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Questions to Ask a Thai Translator During the Hiring Process

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Whether you’re contemplating living, visiting, or embarking on a business venture in Thailand, hiring a Tha translator will come in handy. Thai translators cover a broad spectrum of work, from translating legal documents and employment contracts to proofreading product descriptions. Whatever the task, the key is to find a translator that provides quality translations at a reasonable cost. You’ll be amazed at the number of Thai translators offering their services, both online and offline. How then will you pick the right one? Asking the right questions is certainly a good start as this will help you single out the best person for your project. 

So, what are the questions to ask a Thai translator? In this guide, we walk you through questions you must keep in mind when hiring a Thai translator.

What is Your Thai Translation Service Cost?

We’re going to take a wild guess here and assume that you always shop around before buying a product or engaging in a particular service. Hiring a Thai translator should be no different. Just as you may find the same product being offered at various prices at different shops, translators may quote different fees for the same service. Knowing the average cost of Thai translation services helps ensure you get the best possible price and know when you’re being ripped off. 

Translation rates vary based on several factors. The translator’s experience, the complexity of the task, the required delivery speed, and any necessary certifications will all contribute to the cost. A seasoned translator will naturally charge more than one who’s new to the market and looking to gain traction. In the same vein, urgent documents are pricier compared to pieces that have a longer timeline. Regarding the complexity of the task, general translations tend to be much cheaper than technical documents.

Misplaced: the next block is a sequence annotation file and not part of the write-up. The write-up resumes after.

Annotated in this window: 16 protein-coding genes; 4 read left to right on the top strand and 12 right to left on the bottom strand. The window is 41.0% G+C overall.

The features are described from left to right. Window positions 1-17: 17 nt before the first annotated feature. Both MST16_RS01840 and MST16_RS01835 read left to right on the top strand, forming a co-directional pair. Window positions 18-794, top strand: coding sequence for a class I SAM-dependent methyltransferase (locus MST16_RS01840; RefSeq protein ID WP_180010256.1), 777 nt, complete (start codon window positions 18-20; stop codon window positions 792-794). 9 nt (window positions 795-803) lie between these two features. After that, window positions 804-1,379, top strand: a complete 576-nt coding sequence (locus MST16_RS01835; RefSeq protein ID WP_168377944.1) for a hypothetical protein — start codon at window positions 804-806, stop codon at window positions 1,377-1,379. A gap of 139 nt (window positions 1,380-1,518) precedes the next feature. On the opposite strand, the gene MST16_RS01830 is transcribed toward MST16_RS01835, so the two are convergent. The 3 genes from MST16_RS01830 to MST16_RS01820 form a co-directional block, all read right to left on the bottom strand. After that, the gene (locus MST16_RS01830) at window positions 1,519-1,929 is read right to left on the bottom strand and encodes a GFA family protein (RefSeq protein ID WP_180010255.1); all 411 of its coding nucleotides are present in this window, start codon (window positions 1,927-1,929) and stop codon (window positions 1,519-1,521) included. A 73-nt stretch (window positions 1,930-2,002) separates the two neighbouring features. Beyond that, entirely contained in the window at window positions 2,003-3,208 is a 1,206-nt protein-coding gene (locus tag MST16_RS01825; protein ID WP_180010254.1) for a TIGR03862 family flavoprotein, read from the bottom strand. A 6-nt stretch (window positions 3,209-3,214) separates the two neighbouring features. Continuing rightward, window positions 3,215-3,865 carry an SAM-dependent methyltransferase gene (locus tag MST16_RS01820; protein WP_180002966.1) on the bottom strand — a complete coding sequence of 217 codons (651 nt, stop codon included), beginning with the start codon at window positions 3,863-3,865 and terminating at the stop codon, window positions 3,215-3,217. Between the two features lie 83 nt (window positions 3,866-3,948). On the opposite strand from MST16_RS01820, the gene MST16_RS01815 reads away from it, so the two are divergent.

On average, you can expect to pay anywhere between $0.25 per word to $12 per page for a general piece of translated content. Technical content is more complex, so the rate moves up to $0.75 per word. Documents that require notarization or certification are pricier still, and often range between $7.50 and $30 per document. Ideally, the rate should determine translation quality. However, this is not always a given. At the end of the day, the quality will depend on the translator’s expertise.

What is Your Translation Background?

Now that you have an idea concerning related translation costs, it’s imperative to inquire about the translator’s background. Call it due diligence on your part, if you will. Knowing the translator’s background will help you ascertain if they are indeed the right person for the task. 

A good place to start is to ask about the translator’s educational background. Some graduate from international universities, while others majored in other subjects but took translation courses. Granted, the translator’s educational background helps to a large extent. However, experience in the particular field in which you want translation services performed is even more important. Find out if the translator has done similar work to the type you’re looking for. Case in point, if you want a medical document translated, pick someone who’s knowledgeable in medical terms and has translated similar documents before.